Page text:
NORTH OGDEN At the call "Move that bus," the motor home rolled out of the way to reveal what looked like a brand-new home on 1700 North in North Ogden.
Hours-old sod in the front and back, a new trampoline, new wallpaper, new paint, new floors, new carpet, new furniture, new cabinets, new beds and new housewares transformed a 1940s-era prefabricated house into what now looks like a new home.
Talking about it later, Earl McKinley, who lives in the home with his wife and three grandchildren, was overcome.
"You sure know how to bring tears to an old man's eyes," he said.
It sounds exactly like the ABC show "Extreme Makeover: Home Edition."
This was an extreme makeover, just not the name brand.
It was the first-ever Mountain Ward Makeover.
This summer, many of the youths in The Church of Jesus Christ of Latter-day Saints will take trips with their respective wards to bond and learn from one another and their church leaders at youth conferences.
The 40 or so youths of the Mountain Ward in North Ogden's Coldwater Stake were content to stay right at home and sleep in their own beds.
But they rolled out of those beds before 7 a.m. every day for the past week to make over the 63-year-old McKinley home in their neighborhood.
The youths, ages 12 to 18, spent the past two months learning construction trades, such as pouring concrete, setting stone veneer and installing vinyl siding, as well as power tool safety and some demolition, to fix up Earl and Lynda McKinley's home.
The home was built in South Ogden in 1945 by the U.S. Department of Defense and moved to North Ogden shortly after.
The McKinleys added a second story and carport to the home but had never managed to finish it.
It had been known as the "half-blue house" for its sky blue wooden siding that only covered the exterior of the first floor.
The upper floor was covered in bare plywood, the driveway had sunk, and water damage had rotted away the subfloor in the kitchen.
Brian Glass, one of three grandchildren who live in the home with the McKinleys, had one word for it: "crappy."
"It was falling apart," Glass says.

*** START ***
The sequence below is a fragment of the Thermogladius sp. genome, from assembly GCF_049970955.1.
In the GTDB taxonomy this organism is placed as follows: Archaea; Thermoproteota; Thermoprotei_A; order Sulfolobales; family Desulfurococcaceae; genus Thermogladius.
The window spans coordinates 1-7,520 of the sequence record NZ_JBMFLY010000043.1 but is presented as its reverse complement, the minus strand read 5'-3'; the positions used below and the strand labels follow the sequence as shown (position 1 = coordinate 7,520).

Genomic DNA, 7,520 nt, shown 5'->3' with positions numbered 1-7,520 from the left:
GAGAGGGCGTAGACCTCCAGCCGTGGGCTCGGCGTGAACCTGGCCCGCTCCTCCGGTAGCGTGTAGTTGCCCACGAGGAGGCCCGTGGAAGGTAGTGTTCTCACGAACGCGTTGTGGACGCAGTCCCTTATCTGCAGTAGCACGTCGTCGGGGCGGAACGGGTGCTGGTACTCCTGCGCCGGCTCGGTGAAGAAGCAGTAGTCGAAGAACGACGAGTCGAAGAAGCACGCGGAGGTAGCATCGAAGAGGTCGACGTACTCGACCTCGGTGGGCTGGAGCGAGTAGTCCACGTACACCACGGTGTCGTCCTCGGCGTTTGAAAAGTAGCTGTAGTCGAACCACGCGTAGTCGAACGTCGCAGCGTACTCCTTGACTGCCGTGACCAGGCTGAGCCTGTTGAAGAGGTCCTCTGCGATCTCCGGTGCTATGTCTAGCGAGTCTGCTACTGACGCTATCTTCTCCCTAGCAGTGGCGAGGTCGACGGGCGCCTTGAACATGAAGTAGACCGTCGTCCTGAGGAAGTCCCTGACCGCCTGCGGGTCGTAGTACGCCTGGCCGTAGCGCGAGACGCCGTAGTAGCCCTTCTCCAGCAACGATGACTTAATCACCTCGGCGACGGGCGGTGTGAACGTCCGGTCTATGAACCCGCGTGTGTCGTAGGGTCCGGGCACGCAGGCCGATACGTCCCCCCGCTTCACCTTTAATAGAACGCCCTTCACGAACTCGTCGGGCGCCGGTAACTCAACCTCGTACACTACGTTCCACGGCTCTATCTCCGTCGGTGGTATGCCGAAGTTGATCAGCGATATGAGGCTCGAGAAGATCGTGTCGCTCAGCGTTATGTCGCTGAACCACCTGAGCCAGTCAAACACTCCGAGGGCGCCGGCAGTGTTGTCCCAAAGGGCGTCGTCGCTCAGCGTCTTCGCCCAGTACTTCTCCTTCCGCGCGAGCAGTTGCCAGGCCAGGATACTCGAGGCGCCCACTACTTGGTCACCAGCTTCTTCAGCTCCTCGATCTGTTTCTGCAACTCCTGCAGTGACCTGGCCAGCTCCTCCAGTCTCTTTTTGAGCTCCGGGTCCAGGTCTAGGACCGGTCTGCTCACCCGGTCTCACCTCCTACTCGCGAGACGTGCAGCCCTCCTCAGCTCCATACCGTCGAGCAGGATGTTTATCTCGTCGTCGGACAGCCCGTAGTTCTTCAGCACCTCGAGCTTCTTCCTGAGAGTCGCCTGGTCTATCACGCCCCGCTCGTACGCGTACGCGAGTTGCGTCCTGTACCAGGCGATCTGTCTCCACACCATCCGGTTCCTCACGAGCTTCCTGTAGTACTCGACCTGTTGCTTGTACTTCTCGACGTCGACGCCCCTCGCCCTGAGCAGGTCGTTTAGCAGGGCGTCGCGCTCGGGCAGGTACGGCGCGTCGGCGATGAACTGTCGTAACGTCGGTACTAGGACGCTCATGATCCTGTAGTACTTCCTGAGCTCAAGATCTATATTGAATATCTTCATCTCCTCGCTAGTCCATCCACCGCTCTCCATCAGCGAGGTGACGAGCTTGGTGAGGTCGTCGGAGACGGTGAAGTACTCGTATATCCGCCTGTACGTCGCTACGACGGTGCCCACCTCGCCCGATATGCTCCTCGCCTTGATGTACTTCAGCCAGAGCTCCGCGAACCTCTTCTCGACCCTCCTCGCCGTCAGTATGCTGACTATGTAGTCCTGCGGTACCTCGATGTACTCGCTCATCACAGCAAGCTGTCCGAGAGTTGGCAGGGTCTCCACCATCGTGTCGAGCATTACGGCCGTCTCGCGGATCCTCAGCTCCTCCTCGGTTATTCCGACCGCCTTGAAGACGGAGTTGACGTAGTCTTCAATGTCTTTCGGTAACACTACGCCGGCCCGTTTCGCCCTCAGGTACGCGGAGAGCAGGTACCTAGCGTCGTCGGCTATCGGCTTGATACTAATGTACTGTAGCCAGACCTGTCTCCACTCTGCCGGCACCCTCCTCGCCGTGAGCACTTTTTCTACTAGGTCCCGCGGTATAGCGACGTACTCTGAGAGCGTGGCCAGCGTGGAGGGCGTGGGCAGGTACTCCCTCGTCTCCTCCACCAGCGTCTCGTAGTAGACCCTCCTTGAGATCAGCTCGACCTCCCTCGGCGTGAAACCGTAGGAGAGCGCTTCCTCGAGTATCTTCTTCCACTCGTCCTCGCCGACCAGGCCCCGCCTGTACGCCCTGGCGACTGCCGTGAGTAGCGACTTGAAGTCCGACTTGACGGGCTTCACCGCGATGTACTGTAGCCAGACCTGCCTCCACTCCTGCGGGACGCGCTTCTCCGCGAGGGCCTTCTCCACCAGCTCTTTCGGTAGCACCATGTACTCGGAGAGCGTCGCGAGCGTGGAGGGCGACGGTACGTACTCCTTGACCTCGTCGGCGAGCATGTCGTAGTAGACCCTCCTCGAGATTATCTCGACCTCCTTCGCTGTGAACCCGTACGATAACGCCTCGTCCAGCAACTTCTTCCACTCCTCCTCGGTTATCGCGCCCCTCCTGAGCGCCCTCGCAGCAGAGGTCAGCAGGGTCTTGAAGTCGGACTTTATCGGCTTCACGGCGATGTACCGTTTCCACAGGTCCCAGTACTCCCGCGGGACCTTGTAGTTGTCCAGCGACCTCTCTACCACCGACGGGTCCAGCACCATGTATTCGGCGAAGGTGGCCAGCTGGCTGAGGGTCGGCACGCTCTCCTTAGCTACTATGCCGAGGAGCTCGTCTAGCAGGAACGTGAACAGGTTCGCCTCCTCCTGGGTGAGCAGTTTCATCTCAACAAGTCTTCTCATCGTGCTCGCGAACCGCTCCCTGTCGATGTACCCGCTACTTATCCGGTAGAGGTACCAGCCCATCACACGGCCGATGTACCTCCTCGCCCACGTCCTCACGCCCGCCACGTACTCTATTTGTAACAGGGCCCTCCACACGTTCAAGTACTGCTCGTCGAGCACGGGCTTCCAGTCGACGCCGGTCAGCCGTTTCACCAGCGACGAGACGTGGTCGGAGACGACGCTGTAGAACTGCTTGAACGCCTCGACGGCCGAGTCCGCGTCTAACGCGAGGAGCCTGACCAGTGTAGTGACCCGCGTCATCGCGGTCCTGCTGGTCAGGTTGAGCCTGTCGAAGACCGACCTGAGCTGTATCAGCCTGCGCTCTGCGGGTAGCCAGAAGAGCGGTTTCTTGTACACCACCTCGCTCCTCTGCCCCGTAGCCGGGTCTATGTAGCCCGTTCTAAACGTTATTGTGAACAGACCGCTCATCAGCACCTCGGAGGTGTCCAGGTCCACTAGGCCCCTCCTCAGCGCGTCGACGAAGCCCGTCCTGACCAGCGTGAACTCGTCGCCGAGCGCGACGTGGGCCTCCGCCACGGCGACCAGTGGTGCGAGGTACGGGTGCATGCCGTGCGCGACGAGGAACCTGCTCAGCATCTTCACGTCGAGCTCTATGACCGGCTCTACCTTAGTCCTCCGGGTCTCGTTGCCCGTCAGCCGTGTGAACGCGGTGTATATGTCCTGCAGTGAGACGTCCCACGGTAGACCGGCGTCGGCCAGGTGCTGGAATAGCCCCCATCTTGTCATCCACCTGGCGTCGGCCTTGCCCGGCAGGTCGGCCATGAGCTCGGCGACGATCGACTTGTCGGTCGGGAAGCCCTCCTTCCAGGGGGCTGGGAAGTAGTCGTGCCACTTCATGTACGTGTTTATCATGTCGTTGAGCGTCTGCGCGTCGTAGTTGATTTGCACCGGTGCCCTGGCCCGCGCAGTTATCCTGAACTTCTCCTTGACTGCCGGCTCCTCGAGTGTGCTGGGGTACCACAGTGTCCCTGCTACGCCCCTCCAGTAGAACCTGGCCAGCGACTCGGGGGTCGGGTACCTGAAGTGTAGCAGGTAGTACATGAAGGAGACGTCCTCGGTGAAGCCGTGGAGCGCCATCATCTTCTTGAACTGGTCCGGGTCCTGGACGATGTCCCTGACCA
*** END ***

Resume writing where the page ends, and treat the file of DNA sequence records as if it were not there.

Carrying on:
Both of Glass's grandparents work full time Earl at night and Lynda during the day but they hadn't had the time or the resources to fix up the house.
Once the youths learned of the church's theme for its youth programs "Be steadfast and immovable, always abounding in good works" the youths decided they wanted to do a construction project.
Reed Mackley, the Ty Pennington of the project, persuaded the McKinleys to let the youths learn some construction skills while working on their house.
So the McKinleys and their grandchildren moved out for a week while the Mountain Ward makeover team rolled in, sometimes with volunteers working until 3:30 a.m. as another crew picked up where they left off.
Wednesday, the teens textured the ceiling, mounted vinyl siding, rock veneer, and prepped exterior walls for stucco.
The carport, which has been turned into a garage, received added supports, and the kitchen, which will be tiled this week, was prepped for new kitchen cabinets.
More than 80 businesses donated food for the workers and supplies and expertise for the home.
The money that would have been spent by the Mountain Ward for a youth trip about $5,000 has gone toward the makeover. But it would be nearly impossible to put a price tag on what has been donated, said Mountain Ward Bishop Nader Mikhail.
Friday, an anonymous donor provided enough money to finish the entire house, bringing the total value of goods, services and donated labor to about $200,000, said Jennie Taylor, a spokeswoman from the Mountain Ward.
Now, instead of finishing just the kitchen, living room and garage, the group fixed up four bedrooms, a laundry room, the halls and stairs. Enough money was also provided to put in a new stove, all new furniture, an automatic sprinkler system and a variety of housewares, Taylor said.
"The youth initially stepped in, and now the community has stepped it up," Taylor said in an e-mail.
London Clarke, 18, is one of the youth leaders who helped organize the project. She and the other teens raised money for the project.
"I've never seen a house built," Clarke said, adding that the whole project has been fascinating.
For Mack Huntsman, 14, what's fun is seeing what the home was before and seeing how far it's come.
"We're changing their lives," he said.
For Earl and Lynda McKinley, it's a dream come true.
"I don't know if I ever want to go to work again," Lynda said.
Earl said he's proud of the kitchen since he loves to cook, and he promised to make a big bowl of potato salad for the youths.
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